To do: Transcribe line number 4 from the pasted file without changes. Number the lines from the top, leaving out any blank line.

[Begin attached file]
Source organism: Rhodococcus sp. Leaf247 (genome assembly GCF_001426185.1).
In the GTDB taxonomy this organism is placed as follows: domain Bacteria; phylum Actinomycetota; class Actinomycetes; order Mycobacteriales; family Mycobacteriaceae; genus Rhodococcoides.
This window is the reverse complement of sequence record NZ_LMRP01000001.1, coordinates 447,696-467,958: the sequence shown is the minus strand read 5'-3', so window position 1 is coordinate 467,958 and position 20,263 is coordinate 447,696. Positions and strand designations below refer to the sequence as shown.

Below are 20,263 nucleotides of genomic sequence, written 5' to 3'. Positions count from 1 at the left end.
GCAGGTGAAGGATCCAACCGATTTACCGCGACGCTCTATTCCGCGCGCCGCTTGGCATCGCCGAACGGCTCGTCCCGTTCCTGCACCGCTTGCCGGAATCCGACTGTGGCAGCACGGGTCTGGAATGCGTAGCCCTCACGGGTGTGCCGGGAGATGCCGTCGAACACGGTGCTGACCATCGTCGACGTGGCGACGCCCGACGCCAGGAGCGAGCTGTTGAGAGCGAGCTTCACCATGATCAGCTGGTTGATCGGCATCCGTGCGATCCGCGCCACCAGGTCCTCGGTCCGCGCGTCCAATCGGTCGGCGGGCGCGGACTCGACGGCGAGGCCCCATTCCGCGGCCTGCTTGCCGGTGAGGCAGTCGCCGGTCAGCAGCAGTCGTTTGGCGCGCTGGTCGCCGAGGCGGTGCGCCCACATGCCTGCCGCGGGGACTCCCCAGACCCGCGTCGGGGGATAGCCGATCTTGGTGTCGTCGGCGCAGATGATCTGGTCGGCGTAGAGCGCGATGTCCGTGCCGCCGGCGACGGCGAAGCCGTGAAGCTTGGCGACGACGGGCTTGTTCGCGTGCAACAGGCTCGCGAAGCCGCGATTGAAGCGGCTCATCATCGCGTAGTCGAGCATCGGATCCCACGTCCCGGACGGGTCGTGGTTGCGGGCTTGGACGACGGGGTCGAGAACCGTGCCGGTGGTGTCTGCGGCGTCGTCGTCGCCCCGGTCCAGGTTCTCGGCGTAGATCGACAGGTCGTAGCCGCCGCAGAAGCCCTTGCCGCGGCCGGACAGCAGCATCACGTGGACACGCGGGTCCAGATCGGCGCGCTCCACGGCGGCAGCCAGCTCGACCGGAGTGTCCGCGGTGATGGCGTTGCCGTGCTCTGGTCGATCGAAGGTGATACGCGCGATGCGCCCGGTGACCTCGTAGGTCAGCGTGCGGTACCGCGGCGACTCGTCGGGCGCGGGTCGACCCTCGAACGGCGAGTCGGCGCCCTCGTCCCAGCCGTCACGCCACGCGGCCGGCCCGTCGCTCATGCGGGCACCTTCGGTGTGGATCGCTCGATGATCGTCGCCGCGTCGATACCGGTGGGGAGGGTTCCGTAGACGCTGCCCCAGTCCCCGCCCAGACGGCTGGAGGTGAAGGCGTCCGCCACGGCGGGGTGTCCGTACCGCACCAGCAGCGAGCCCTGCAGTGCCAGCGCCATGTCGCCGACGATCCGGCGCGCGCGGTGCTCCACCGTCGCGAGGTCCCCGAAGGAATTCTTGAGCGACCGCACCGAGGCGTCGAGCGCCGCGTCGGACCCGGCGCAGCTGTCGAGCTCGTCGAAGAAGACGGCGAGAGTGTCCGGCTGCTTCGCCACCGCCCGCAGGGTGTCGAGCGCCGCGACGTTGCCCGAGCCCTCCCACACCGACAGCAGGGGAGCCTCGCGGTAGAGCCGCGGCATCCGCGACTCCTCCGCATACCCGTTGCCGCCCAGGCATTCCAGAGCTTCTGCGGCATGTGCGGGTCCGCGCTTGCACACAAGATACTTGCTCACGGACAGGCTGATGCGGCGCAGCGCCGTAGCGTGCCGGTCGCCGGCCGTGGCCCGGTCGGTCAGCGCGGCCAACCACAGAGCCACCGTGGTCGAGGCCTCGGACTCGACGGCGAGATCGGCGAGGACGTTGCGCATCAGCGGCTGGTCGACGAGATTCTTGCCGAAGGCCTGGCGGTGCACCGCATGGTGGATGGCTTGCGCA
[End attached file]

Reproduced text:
Below are 20,263 nucleotides of genomic sequence, written 5' to 3'. Positions count from 1 at the left end.